Toward Better Failure Prediction for Crash Simulations using HPC


PSA Peugeot Citroën collaborated with Altair, Ecole Polytechnique Laboratoire de Mécanique des Solides (LMS) and PRACE to perform a study of automotive crash rupture simulations, investigating ways to improve material failure criteria and better predict cracks.

The full text of the case study can be found here.

Project Title: Study of failure criteria for crash automotive simulations

Project Leader: Mrs Geraldine Graff, PSA Peugeot Citroen, France

Resource Awarded: 200 000 core hours on Curie hosted by GENCI at CEA, France

Research Field: Engineering and Energy


  • Mr. Eric Lequiniou, Altair Development France, France
  • Mr. Olivier Wienholtz, Altair Development France, France
  • Mr. Laurent Caplain, Psa Peugeot Citroen, France
  • Mr. Yan Marut, Psa Peugeot Citroen, France
  • Mr. Pierre Gillis, Psa Peugeot Citroen, France
  • Mr. Patrick Madela, Psa Peugeot Citroen, France
  • Mr. Joel Perou, Psa Peugeot Citroen, France

Automotive regulations impose levels of CO2 emission lower and lower. One way to reach the targets is to decrease mass structures, by optimizing design and using new materials such as high strength steels.To introduce such new materials PSA design rules and numerical tools must evolve. In the automotive development scheme the physical tools and parts are available late, that impose to make decisions according to simulation results.

The material failure criteria used today in crash simulations are not accurate enough and can lead to an oversizing of structural parts. To improve its knowledge on that field PSA joined the Fracture Consortium managed by MIT (ICL) in partnership with Ecole Polytechnique (LMS).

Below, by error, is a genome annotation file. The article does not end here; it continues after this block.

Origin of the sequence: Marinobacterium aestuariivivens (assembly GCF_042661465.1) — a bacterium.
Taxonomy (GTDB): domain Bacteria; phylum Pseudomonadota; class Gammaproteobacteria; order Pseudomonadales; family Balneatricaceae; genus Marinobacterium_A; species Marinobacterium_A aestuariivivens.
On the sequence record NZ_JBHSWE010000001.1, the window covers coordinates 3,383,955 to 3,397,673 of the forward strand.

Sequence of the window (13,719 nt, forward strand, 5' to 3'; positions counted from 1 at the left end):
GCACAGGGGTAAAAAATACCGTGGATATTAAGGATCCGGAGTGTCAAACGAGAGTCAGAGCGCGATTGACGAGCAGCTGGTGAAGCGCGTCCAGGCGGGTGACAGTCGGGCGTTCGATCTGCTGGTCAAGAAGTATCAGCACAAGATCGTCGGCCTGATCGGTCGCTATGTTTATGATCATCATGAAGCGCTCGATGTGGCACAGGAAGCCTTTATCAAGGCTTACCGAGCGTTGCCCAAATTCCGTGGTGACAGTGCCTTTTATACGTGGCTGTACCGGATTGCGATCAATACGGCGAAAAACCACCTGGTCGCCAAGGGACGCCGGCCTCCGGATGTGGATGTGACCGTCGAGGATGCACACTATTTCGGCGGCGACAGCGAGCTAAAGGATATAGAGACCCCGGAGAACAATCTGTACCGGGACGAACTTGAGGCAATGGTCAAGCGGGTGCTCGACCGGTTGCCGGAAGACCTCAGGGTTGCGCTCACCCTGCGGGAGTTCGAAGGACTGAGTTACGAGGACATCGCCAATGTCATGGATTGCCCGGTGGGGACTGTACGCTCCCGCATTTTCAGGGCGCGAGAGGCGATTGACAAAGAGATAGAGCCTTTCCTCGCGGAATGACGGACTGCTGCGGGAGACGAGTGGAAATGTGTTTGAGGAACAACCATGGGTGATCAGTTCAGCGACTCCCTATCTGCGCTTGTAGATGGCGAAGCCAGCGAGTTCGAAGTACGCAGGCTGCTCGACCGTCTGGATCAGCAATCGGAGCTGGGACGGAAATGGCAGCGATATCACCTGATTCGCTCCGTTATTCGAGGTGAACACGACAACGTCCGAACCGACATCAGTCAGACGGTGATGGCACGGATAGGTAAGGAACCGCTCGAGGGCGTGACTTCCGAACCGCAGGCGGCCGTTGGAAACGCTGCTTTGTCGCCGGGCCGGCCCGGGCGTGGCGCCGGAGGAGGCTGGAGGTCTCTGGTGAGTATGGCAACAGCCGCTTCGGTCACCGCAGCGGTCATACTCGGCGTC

That is why PSA wants to evaluate the robustness of this advanced failure criterion for steel sheets in the context of industrial computing (shock subsystem) with RADIOSS, its standard code for crash simulations. The main difficulty is the need to describe highly localized deformation fields (because failure is a local phenomenon) in a whole vehicle crash simulation. The researchers of fracture consortium recommend the use of solid elements of 75µm size to obtain accurate predictions of the onset of fracture using their recently developed criterion.

The use of solid element meshes with 75µm edge length is not yet realistic in industrial environment. However, in view of developing simplified methodologies, it would be essential to know the “exact” solution of a car crash simulation, i.e. the solution for a full vehicle respecting the modeling guidelines for accurate fracture predictions.

The project will be executed in three major steps:
– The first step requires “preparatory access” to ensure the capability of the tools (handling models, robustness of the management interfaces, visualization of results), to validate capability to represent and manage failure (for qualitative point of view) and the consistency of the sequence of calculations stamping then crash.
– The second step requires “Regular Access” to realize the simulation “side crash to failure” taking into account the stamping effect, the accurate material laws, elements deactivation at failure in order to qualify the performance of the failure criterion.
– The third step (after the project) will aim at proposing a strategy that fits industrials constraints with regards to time restitution, model preparation and post-processing.

Note that the regular access only makes sense if the results of the first step are satisfying.

This article was first published on on Tuesday 2 December 2014.

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